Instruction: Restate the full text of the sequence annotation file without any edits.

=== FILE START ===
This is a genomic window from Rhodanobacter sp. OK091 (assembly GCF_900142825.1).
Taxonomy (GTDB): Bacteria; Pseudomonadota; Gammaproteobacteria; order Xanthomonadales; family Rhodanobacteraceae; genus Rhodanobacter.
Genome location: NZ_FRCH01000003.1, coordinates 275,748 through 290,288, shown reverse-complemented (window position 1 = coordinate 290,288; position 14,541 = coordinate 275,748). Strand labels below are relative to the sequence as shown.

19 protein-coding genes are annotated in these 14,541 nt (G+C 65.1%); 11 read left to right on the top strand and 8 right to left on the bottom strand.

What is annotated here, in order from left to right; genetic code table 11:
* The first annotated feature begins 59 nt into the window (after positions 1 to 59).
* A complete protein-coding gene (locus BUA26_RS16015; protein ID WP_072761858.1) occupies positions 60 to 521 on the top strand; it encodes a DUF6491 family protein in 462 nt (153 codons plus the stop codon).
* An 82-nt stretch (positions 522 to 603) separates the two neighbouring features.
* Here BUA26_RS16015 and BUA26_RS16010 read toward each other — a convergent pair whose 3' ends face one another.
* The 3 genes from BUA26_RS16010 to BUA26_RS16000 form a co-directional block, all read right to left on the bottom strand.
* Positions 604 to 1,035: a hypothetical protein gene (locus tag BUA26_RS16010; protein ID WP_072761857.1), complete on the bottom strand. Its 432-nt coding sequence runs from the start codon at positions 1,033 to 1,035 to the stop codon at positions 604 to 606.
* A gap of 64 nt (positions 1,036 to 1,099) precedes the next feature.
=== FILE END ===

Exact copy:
This is a genomic window from Rhodanobacter sp. OK091 (assembly GCF_900142825.1).
Taxonomy (GTDB): Bacteria; Pseudomonadota; Gammaproteobacteria; order Xanthomonadales; family Rhodanobacteraceae; genus Rhodanobacter.
Genome location: NZ_FRCH01000003.1, coordinates 275,748 through 290,288, shown reverse-complemented (window position 1 = coordinate 290,288; position 14,541 = coordinate 275,748). Strand labels below are relative to the sequence as shown.

19 protein-coding genes are annotated in these 14,541 nt (G+C 65.1%); 11 read left to right on the top strand and 8 right to left on the bottom strand.

What is annotated here, in order from left to right; genetic code table 11:
* The first annotated feature begins 59 nt into the window (after positions 1 to 59).
* A complete protein-coding gene (locus BUA26_RS16015; protein ID WP_072761858.1) occupies positions 60 to 521 on the top strand; it encodes a DUF6491 family protein in 462 nt (153 codons plus the stop codon).
* An 82-nt stretch (positions 522 to 603) separates the two neighbouring features.
* Here BUA26_RS16015 and BUA26_RS16010 read toward each other — a convergent pair whose 3' ends face one another.
* The 3 genes from BUA26_RS16010 to BUA26_RS16000 form a co-directional block, all read right to left on the bottom strand.
* Positions 604 to 1,035: a hypothetical protein gene (locus tag BUA26_RS16010; protein ID WP_072761857.1), complete on the bottom strand. Its 432-nt coding sequence runs from the start codon at positions 1,033 to 1,035 to the stop codon at positions 604 to 606.
* A gap of 64 nt (positions 1,036 to 1,099) precedes the next feature.